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WATCH: Putin says election meddling ‘nonsense’ risks poisoning U.S.-Russia relations

Russian President Vladimir Putin said Wednesday that “all this nonsense” — that Moscow interfered in the 2016 U.S. election in order to make Donald Trump president — must stop so that American “domestic feuds” don’t “poison the Russian-U.S. relations and have a negative impact on the world.”

Putin spoke as part of a panel, moderated by PBS NewsHour special correspondent Ryan Chilcote, at Russian Energy Week in Moscow.

Chilcote asked Putin about the perception that Russia helped get Trump elected. “I do not think that President Trump was somehow compromised. He was elected, people voted for him — that was the choice of the people,” Putin said through an interpreter. “It’s not our business, it’s the business of the U.S.”

Putin said that the U.S. and Russia need to work together on issues of common interest, such as nonproliferation, combatting terrorism and climate change, and that sooner or later the two nations would “be able to restore the relations 100 percent.”

“We have a lot of overlapping joint challenges and problems, and we should solve them together.”

Here are more highlights from his appearance:

On the poisoning of Sergei Skripal:

Putin said the scandal surrounding the poisoning of the former Russian spy in the United Kingdom “is being artificially blown up” by the media, and the sooner it’s laid to rest, the better.

Western nations responded to the poisoning of Skripal and his daughter on British soil by expelling more than 100 Russian diplomats. The Trump administration also issued sanctions under a 1991 law on the use of lethal chemical or biological weapons. British authorities have charged two Russians, Alexander Petrov and Ruslan Boshirov, in absentia for the crime.

Skripal served five years in prison after getting caught spying for British intelligence, but was released in 2010 as part of a swap with the U.S. Putin said Skripal betrayed his country and his punishment was justified. “He was a traitor,” Putin said. “He’s a scoundrel. … Espionage is one of the oldest professions in the world, just like prostitution.”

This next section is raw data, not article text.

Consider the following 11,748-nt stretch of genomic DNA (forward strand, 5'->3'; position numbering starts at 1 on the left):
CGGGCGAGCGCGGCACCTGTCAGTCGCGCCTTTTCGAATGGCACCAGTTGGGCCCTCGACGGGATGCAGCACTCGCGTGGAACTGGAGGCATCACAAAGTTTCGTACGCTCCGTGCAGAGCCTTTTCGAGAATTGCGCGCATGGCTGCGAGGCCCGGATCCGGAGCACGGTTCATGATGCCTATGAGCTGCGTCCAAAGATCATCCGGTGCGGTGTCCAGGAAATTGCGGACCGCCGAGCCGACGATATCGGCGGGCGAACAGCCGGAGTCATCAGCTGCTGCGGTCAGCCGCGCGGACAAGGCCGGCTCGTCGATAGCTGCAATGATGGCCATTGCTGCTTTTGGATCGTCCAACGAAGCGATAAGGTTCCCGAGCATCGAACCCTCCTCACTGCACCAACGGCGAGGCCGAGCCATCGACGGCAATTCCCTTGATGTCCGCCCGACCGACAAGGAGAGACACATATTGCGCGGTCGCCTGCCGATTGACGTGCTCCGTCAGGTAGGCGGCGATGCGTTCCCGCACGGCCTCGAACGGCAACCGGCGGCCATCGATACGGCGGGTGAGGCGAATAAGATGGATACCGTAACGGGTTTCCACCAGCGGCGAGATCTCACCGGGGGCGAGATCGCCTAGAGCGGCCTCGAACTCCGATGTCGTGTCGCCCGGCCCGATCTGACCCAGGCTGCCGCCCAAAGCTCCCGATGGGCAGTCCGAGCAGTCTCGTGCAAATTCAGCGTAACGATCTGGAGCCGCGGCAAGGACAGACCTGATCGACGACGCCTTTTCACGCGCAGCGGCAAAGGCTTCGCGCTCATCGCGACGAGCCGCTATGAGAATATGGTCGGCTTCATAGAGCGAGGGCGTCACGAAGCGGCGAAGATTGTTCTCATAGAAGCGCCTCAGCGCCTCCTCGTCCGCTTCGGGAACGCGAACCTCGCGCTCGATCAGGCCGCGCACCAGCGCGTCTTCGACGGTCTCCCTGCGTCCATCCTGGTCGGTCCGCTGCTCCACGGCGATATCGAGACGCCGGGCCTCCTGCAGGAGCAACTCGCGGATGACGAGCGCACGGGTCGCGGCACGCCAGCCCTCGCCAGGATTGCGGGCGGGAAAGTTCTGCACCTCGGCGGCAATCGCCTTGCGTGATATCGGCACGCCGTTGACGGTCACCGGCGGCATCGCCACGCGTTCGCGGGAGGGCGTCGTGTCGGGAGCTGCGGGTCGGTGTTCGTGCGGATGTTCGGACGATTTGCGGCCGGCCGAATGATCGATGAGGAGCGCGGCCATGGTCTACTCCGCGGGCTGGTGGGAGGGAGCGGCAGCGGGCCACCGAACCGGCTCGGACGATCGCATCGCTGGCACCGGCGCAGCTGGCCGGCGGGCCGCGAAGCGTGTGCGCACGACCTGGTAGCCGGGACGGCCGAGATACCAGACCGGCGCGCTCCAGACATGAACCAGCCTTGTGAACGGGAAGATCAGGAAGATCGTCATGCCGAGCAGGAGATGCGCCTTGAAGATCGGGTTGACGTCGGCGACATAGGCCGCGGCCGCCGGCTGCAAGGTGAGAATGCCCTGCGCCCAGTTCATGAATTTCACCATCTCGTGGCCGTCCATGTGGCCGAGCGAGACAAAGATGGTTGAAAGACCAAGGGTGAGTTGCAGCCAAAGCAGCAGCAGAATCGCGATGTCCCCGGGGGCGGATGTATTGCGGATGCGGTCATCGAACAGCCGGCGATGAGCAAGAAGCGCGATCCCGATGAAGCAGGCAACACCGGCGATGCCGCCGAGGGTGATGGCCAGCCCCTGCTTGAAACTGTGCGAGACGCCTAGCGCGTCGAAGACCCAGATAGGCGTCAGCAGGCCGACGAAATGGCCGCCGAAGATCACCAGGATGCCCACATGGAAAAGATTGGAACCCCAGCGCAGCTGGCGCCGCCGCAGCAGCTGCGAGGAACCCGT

On Syria:

Putin said the U.S. is violating international law with the presence of its forces in Syria and should get a mandate from the U.N. Security Council to stay.

Russia, which supports Syrian President Bashar al-Assad, and Turkey, which backs several opposition groups, recently struck a deal to avoid a large-scale military assault on Idlib province, the last rebel stronghold in the country. “We should strive for the situation when there would be absolutely no foreign forces in the territory of Syria,” including those from Russia, Putin said.

On Venezuela’s economic crisis:

When asked whether Venezuelan President Nicolas Maduro must go because of the country’s dire economic condition, Putin said it is up to the Venezuelan people and “nobody else in the world.” The situation has been building over time, and no one else can blindly interfere, he said.

On climate change:

Carbon emissions from human activity have an effect on climate change, but additional forces are at play, Putin said. Trump withdrew from the Paris climate agreement, however, “we don’t have to antagonize our relations with the United States” and can seek other ways to engage on reducing human emissions, Putin said.

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